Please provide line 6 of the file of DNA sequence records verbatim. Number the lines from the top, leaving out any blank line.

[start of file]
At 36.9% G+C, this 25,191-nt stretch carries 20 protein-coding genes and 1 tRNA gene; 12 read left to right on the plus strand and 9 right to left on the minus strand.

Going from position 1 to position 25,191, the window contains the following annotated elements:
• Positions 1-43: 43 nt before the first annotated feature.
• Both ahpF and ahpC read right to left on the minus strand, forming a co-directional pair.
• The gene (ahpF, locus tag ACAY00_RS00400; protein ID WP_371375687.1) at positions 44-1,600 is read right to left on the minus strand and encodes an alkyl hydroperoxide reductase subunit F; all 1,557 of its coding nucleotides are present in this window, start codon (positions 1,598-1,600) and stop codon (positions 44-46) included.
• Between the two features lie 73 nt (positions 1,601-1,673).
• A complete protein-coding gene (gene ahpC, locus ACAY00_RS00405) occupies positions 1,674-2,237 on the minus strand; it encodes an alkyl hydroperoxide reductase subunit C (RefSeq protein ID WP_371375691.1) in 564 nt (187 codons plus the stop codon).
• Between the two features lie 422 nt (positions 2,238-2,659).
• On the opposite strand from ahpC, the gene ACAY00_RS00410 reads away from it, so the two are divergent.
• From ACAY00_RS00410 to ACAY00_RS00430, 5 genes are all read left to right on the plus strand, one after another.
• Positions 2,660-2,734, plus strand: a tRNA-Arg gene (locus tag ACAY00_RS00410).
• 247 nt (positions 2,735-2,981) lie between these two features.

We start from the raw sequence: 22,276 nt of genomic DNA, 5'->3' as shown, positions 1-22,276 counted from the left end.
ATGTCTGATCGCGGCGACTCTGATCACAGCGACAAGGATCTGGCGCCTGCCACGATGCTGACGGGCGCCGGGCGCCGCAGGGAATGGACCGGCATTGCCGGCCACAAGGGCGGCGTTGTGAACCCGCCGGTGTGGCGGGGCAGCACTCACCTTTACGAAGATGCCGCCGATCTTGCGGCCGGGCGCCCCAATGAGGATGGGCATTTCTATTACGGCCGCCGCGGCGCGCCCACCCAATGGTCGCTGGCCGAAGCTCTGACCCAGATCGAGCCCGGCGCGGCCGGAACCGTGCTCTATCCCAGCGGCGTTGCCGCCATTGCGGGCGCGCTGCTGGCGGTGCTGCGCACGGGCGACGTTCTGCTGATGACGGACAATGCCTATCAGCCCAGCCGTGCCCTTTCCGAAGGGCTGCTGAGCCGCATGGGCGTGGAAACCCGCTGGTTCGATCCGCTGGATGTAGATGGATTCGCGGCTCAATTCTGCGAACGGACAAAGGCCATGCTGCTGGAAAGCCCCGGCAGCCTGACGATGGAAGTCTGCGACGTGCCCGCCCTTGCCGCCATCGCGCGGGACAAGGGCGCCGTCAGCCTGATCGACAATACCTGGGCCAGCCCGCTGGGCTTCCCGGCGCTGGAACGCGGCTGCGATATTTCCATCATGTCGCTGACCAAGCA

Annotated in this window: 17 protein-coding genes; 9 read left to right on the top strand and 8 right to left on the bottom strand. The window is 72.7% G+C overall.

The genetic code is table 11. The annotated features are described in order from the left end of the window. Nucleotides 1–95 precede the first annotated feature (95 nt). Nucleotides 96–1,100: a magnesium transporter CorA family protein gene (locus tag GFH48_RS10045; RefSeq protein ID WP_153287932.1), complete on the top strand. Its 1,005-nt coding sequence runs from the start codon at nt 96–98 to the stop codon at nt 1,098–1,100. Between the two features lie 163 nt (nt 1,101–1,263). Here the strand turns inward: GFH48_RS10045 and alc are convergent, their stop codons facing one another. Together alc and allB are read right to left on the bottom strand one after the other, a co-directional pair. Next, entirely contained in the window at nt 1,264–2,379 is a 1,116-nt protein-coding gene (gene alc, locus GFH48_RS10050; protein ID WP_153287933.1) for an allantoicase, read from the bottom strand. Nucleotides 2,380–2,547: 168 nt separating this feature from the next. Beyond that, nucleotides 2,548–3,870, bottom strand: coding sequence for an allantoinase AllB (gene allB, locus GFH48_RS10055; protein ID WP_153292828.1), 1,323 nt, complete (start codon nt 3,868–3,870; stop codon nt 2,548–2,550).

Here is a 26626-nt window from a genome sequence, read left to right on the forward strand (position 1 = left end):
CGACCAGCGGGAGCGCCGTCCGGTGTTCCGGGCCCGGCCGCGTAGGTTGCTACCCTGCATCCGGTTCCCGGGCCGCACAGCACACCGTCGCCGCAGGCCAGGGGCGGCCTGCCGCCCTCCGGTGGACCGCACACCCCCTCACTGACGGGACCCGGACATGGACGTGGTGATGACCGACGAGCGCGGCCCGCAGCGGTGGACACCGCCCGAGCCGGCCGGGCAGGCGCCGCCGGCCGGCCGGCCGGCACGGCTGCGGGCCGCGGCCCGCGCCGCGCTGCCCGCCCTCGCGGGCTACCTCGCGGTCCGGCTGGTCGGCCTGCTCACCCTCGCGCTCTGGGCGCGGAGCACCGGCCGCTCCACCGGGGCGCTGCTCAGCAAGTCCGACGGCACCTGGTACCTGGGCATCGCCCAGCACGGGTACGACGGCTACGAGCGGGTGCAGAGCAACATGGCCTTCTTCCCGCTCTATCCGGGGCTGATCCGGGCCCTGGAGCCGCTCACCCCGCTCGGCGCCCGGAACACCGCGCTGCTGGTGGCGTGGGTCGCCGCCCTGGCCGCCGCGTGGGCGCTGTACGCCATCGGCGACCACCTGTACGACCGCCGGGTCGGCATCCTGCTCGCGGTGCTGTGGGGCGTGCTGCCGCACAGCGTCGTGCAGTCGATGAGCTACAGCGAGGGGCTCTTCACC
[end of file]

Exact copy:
• Between the two features lie 73 nt (positions 1,601-1,673).